The voltages applied to the tube focus component 504 and the top and bottom deflection plates 512 and 514 can allow the ion beam to maintain a higher energy than it will have once it fully decelerates to ground potential to mitigate space charge forces while in the presence of the generated electrostatic fields. The ion beam is generally stripped of neutralizing electrons by the generated electrostatic fields. As a result, energy is employed to reduce the perveance of the ion beam.

The following description provides exemplary values and settings for a typical operation of the beamline assembly in order to facilitate a better understanding of the present invention. It is appreciated that the present invention is not limited to the exemplary values and settings described below. As an example of normal operation, the ion beam 520 enters the acceleration component 502 after a mass analyzer (not shown) with a relatively high energy level of 53.36 keV. The stages of the acceleration component 502 successively reduce the energy level or decelerate the ion beam 520. A final stage 522 of the acceleration component is at about −10.5 kV, which decelerates the ion beam 520 to an energy level of about 11.5 keV.

The tube focus component 504 is set to about −5 kV, which causes the energy level of the ion beam 520 to drop further, but not to ground potential so that the beam energy stays somewhat elevated at 6 keV within this electrode and also focuses the ion beam 520 in the vertical direction. In this example, the edge electrode 516, the entrance electrode 508, and the exit electrode are set to the deflection bias, which is −3.5 kV. The bottom plate 514 is set to a voltage of −5 kV and the top deflection plate 512 is set to a voltage of −2 kV, which causes selected ions within the ion beam 520 to deflect at a desired angle toward the bottom deflection plate 514 and ultimately pass through the exit slit 518. The exit slit 518 is at a potential of 0 V, which results in the ion beam dropping to a final energy level of 1 keV, in this example.

FIG. 6 is a simplified horizontal, side view 600 of an angular electrostatic filter in accordance with an aspect of the present invention. The filter removes energy contaminants, including neutral contaminants, from an ion beam while causing ions having selected energies to deflect at a particular angle towards a target or target workpiece.

The angular electrostatic filter includes an entrance focus electrode 602, an exit focus electrode 604, a top deflection plate 606, a bottom deflection plate 608, and an edge electrode 610 (one for each side of a ribbon shaped ion beam). The entrance focus electrode 602 is positioned on an entrance side of the filter and mitigates edge focus effects and focuses an incoming ion beam. The entrance focus electrode 602 is relatively thin due to its relatively small aperture 612 that permits passage of the incoming ion beam. The exit focus electrode 604 is positioned on an exit side of the filter and also mitigates edge focus effects and re-focuses the ion beam as it is exiting the filter. The exit focus electrode 604 is relatively thick in order to ensure that a negative potential is achieved along the desired path or axis 618. The top deflection plate 606 is parallel to an initial path or axis 616 of the ion beam and extends from the entrance side of the filter to the exit side of the filter. The bottom deflection plate 606 is also substantially parallel to the initial path 616, but has an angled portion 620 that deflects away from the path 616. The edge electrodes 610 extend from the entrance focus electrode 602 to the exit focus electrode 606 and mitigate edge focus effects.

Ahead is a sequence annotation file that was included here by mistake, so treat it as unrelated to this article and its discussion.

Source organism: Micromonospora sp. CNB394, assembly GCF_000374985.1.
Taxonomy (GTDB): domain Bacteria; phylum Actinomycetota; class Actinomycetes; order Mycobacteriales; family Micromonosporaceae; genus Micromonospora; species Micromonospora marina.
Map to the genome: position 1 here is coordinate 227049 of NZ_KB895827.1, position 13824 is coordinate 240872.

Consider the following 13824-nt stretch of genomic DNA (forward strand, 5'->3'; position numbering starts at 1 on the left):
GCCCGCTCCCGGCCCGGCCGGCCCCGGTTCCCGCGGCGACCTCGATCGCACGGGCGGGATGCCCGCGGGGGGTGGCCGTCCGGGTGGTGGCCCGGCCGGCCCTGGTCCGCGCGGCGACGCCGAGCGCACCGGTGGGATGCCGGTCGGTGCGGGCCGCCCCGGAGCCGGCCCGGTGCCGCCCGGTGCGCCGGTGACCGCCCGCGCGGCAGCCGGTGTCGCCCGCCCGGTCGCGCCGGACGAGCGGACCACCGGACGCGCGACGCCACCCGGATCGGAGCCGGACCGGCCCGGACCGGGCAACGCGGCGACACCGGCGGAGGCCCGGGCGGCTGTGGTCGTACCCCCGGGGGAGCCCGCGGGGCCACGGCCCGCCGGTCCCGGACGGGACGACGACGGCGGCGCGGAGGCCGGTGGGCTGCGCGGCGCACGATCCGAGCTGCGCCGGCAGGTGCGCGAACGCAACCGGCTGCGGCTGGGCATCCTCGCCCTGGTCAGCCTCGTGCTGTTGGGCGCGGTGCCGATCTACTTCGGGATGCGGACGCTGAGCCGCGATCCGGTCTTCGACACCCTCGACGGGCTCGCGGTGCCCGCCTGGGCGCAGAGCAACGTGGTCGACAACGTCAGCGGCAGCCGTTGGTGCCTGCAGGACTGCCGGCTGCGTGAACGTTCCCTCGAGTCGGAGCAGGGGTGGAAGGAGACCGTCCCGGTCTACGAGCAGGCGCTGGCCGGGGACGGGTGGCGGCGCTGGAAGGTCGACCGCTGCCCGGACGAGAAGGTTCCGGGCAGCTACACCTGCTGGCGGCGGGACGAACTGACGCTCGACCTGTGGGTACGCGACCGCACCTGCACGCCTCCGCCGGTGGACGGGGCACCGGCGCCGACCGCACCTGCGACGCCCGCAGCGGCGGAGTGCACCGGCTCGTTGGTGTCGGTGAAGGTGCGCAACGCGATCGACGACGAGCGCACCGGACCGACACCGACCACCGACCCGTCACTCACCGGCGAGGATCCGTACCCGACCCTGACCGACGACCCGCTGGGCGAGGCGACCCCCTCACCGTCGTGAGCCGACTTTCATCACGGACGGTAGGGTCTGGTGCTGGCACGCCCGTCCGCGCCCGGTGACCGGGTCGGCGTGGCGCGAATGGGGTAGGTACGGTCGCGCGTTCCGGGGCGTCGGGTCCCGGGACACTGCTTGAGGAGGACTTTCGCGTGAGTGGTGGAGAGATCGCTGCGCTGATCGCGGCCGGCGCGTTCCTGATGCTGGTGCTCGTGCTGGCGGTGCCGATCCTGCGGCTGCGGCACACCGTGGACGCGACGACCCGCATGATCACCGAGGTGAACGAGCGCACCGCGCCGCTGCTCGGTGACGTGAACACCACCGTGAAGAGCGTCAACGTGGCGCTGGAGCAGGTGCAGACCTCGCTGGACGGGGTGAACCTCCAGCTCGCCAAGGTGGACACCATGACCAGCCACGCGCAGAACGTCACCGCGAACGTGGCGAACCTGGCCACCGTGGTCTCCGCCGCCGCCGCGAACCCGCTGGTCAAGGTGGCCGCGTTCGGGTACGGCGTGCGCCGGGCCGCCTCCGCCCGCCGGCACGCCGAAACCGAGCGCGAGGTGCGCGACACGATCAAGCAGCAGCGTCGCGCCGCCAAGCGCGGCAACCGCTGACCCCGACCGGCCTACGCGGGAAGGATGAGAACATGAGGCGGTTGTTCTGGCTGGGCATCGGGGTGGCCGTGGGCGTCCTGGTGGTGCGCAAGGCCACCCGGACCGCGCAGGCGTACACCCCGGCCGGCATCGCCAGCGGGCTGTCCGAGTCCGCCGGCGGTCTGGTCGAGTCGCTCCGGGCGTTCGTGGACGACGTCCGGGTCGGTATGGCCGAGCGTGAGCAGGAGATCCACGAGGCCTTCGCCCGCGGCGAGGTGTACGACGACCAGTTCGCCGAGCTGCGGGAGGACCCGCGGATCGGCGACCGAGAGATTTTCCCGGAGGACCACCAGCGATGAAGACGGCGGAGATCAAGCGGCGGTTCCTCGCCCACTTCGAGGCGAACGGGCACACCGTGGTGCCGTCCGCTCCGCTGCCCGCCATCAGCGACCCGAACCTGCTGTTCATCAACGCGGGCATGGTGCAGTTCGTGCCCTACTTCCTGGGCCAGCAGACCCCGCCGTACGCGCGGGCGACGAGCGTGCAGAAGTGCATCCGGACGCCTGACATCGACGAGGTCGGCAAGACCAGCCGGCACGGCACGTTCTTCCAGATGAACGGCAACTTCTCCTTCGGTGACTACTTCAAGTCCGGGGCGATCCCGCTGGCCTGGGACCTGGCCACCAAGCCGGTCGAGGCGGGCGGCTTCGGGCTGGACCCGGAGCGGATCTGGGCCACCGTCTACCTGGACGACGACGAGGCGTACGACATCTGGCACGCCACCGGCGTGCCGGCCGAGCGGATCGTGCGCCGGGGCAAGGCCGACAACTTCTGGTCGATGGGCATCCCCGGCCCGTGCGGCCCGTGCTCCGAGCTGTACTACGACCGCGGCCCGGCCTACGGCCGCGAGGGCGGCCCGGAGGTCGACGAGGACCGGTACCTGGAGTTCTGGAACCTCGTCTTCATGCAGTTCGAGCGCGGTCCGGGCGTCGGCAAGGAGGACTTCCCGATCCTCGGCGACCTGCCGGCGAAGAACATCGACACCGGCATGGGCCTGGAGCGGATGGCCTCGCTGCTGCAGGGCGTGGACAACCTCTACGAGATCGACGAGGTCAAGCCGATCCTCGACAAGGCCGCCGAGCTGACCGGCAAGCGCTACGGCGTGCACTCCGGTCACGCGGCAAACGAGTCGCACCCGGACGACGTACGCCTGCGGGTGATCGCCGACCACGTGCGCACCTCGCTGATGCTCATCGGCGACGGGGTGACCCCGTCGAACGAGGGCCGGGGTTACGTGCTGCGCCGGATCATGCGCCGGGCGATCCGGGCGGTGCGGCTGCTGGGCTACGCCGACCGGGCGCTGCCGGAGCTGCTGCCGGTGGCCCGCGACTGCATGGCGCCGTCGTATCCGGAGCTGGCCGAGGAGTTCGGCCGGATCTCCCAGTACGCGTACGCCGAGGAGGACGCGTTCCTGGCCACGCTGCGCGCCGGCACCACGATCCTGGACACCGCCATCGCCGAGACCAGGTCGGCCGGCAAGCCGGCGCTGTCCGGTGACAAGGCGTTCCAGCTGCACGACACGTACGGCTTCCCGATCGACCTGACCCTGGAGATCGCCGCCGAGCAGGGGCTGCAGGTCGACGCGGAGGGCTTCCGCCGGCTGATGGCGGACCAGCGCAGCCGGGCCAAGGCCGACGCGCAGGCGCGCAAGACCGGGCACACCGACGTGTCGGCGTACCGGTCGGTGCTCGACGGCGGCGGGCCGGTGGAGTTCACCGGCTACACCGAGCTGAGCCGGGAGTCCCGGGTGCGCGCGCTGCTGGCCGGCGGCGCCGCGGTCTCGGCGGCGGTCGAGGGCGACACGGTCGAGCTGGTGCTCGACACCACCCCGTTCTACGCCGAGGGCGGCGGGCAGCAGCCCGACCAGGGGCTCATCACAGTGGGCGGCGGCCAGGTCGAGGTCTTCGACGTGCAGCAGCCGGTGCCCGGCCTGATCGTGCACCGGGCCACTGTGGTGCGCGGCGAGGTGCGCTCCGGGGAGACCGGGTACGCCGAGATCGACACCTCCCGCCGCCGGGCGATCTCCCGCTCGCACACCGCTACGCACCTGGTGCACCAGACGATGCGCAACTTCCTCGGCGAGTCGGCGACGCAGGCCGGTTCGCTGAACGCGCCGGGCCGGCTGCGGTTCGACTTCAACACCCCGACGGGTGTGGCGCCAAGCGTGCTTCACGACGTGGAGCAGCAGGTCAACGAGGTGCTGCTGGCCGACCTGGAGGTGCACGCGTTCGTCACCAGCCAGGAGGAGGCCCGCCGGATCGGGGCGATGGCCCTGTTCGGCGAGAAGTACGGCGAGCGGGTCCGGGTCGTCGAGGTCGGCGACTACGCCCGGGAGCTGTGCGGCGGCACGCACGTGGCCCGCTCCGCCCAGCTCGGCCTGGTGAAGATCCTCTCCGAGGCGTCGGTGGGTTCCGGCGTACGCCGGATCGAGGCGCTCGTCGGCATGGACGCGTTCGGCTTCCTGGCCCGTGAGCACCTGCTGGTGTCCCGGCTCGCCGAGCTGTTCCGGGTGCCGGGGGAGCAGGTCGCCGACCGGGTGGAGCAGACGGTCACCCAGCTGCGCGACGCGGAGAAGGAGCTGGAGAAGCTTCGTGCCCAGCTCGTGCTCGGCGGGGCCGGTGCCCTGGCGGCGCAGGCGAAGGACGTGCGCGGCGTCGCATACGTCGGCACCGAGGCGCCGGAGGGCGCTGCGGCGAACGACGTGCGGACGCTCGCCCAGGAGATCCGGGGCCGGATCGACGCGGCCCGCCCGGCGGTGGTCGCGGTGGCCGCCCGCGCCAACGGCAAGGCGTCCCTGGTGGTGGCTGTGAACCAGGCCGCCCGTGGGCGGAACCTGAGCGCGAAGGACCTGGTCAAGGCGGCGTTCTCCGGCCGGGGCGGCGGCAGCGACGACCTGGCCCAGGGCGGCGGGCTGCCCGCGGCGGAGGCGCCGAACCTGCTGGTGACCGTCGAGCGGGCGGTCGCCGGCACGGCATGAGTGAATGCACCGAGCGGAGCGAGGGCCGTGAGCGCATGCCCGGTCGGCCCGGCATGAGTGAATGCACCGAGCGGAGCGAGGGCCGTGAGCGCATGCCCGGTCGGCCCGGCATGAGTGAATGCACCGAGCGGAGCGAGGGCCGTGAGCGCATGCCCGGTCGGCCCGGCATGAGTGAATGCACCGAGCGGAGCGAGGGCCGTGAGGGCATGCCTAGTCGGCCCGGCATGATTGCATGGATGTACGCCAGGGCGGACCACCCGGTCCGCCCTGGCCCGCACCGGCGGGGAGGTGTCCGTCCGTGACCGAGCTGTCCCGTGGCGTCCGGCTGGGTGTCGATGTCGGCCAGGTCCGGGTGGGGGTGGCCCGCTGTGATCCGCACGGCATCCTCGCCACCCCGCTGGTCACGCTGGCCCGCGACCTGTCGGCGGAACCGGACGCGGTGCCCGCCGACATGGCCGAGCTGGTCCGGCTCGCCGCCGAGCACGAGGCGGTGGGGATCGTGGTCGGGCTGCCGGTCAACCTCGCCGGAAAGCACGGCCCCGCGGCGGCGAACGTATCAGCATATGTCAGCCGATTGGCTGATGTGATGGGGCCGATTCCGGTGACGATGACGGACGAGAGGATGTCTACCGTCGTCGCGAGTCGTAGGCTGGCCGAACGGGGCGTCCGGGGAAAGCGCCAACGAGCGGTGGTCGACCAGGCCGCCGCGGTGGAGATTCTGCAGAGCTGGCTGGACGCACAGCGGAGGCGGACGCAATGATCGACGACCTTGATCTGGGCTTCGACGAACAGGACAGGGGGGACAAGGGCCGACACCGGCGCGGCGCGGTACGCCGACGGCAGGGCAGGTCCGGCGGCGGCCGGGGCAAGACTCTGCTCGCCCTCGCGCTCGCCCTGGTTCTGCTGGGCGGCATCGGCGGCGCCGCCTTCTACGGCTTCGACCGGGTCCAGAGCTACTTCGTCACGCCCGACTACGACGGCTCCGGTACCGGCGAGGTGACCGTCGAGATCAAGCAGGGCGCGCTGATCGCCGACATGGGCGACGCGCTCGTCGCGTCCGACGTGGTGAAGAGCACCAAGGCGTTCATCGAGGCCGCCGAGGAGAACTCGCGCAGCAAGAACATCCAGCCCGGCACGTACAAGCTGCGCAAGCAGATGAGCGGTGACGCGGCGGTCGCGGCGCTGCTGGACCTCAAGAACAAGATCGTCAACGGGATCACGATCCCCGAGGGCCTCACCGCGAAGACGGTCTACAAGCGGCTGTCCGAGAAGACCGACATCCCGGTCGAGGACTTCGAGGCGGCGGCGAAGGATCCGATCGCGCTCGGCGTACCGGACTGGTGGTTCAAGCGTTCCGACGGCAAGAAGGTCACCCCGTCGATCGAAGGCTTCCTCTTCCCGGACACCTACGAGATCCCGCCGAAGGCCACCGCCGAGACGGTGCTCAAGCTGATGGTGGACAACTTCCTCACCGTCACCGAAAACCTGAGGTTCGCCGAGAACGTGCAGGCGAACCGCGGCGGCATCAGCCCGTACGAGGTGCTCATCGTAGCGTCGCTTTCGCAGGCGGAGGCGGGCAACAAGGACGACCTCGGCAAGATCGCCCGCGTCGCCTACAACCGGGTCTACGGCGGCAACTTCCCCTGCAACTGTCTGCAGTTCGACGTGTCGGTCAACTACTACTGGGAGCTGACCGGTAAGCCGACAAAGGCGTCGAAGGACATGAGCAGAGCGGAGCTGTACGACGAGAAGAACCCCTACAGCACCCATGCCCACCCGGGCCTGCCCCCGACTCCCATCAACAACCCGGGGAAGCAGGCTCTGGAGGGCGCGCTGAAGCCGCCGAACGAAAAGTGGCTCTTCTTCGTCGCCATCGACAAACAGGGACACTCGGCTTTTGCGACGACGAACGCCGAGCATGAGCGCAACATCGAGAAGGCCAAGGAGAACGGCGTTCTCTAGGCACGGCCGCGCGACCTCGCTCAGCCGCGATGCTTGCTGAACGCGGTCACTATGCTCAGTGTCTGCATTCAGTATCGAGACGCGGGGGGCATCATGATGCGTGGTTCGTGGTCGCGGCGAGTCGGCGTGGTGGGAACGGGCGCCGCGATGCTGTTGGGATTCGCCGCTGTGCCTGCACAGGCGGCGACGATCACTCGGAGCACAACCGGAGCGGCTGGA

During operation, an ion beam enters the entrance electrode 602 through the aperture 612 along the path or axis 616. The top deflection plate 606 and the bottom deflection plate 608 generate an electric field generally extending from the top deflection plate 606 toward the bottom deflection plate 608. This field causes positively charged ions to deflect towards the bottom deflection plate 608. Generally, selected ions or ions having a selected energy deflect at a selected angle 624. Other ions, ions with non-selected energies, are deemed energy contaminants and deflect at other angles or fail to deflect. For example, neutral energy contaminants are not affected by the energy field and continue to travel along the original path or axis 616.